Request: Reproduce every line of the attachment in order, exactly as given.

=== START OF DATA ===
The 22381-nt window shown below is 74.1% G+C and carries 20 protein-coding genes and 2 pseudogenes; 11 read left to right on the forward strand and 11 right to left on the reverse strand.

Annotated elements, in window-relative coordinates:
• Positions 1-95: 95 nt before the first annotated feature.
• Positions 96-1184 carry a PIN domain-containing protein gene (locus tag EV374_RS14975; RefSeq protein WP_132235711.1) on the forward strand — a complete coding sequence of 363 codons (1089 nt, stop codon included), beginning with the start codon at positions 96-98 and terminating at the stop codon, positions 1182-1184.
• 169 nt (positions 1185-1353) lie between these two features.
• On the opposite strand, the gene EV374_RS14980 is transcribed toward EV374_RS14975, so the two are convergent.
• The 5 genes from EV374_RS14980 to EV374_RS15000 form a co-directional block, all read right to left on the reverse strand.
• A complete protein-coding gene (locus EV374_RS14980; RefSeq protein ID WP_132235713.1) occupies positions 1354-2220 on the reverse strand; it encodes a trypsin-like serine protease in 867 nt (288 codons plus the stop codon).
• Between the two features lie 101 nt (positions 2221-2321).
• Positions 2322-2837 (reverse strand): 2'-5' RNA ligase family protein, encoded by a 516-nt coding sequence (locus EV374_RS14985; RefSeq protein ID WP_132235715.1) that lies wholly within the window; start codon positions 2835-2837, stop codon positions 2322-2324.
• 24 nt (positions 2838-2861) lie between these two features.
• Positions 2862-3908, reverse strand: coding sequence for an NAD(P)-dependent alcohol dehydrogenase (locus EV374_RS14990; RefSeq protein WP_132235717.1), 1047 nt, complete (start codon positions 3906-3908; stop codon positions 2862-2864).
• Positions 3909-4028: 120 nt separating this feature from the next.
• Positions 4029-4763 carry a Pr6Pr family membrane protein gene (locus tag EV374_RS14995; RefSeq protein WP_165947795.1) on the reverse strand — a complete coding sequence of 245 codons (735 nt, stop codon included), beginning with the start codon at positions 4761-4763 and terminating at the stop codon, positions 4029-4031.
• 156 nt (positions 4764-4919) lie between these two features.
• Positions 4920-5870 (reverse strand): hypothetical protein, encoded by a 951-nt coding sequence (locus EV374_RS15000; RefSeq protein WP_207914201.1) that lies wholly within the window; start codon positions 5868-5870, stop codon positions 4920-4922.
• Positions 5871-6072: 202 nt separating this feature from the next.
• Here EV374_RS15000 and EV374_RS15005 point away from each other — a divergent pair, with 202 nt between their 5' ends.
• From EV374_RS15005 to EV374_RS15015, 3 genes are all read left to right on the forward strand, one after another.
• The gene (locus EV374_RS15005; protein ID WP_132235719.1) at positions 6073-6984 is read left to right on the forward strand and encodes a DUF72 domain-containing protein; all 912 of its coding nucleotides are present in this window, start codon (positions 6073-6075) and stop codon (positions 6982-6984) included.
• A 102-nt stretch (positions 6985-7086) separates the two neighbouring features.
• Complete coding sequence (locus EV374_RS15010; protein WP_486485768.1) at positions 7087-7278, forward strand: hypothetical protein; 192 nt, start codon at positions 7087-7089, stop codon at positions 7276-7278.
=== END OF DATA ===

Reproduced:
The 22381-nt window shown below is 74.1% G+C and carries 20 protein-coding genes and 2 pseudogenes; 11 read left to right on the forward strand and 11 right to left on the reverse strand.

Annotated elements, in window-relative coordinates:
• Positions 1-95: 95 nt before the first annotated feature.
• Positions 96-1184 carry a PIN domain-containing protein gene (locus tag EV374_RS14975; RefSeq protein WP_132235711.1) on the forward strand — a complete coding sequence of 363 codons (1089 nt, stop codon included), beginning with the start codon at positions 96-98 and terminating at the stop codon, positions 1182-1184.
• 169 nt (positions 1185-1353) lie between these two features.
• On the opposite strand, the gene EV374_RS14980 is transcribed toward EV374_RS14975, so the two are convergent.
• The 5 genes from EV374_RS14980 to EV374_RS15000 form a co-directional block, all read right to left on the reverse strand.
• A complete protein-coding gene (locus EV374_RS14980; RefSeq protein ID WP_132235713.1) occupies positions 1354-2220 on the reverse strand; it encodes a trypsin-like serine protease in 867 nt (288 codons plus the stop codon).
• Between the two features lie 101 nt (positions 2221-2321).
• Positions 2322-2837 (reverse strand): 2'-5' RNA ligase family protein, encoded by a 516-nt coding sequence (locus EV374_RS14985; RefSeq protein ID WP_132235715.1) that lies wholly within the window; start codon positions 2835-2837, stop codon positions 2322-2324.
• 24 nt (positions 2838-2861) lie between these two features.
• Positions 2862-3908, reverse strand: coding sequence for an NAD(P)-dependent alcohol dehydrogenase (locus EV374_RS14990; RefSeq protein WP_132235717.1), 1047 nt, complete (start codon positions 3906-3908; stop codon positions 2862-2864).
• Positions 3909-4028: 120 nt separating this feature from the next.
• Positions 4029-4763 carry a Pr6Pr family membrane protein gene (locus tag EV374_RS14995; RefSeq protein WP_165947795.1) on the reverse strand — a complete coding sequence of 245 codons (735 nt, stop codon included), beginning with the start codon at positions 4761-4763 and terminating at the stop codon, positions 4029-4031.
• 156 nt (positions 4764-4919) lie between these two features.
• Positions 4920-5870 (reverse strand): hypothetical protein, encoded by a 951-nt coding sequence (locus EV374_RS15000; RefSeq protein WP_207914201.1) that lies wholly within the window; start codon positions 5868-5870, stop codon positions 4920-4922.
• Positions 5871-6072: 202 nt separating this feature from the next.
• Here EV374_RS15000 and EV374_RS15005 point away from each other — a divergent pair, with 202 nt between their 5' ends.
• From EV374_RS15005 to EV374_RS15015, 3 genes are all read left to right on the forward strand, one after another.
• The gene (locus EV374_RS15005; protein ID WP_132235719.1) at positions 6073-6984 is read left to right on the forward strand and encodes a DUF72 domain-containing protein; all 912 of its coding nucleotides are present in this window, start codon (positions 6073-6075) and stop codon (positions 6982-6984) included.
• A 102-nt stretch (positions 6985-7086) separates the two neighbouring features.
• Complete coding sequence (locus EV374_RS15010; protein WP_486485768.1) at positions 7087-7278, forward strand: hypothetical protein; 192 nt, start codon at positions 7087-7089, stop codon at positions 7276-7278.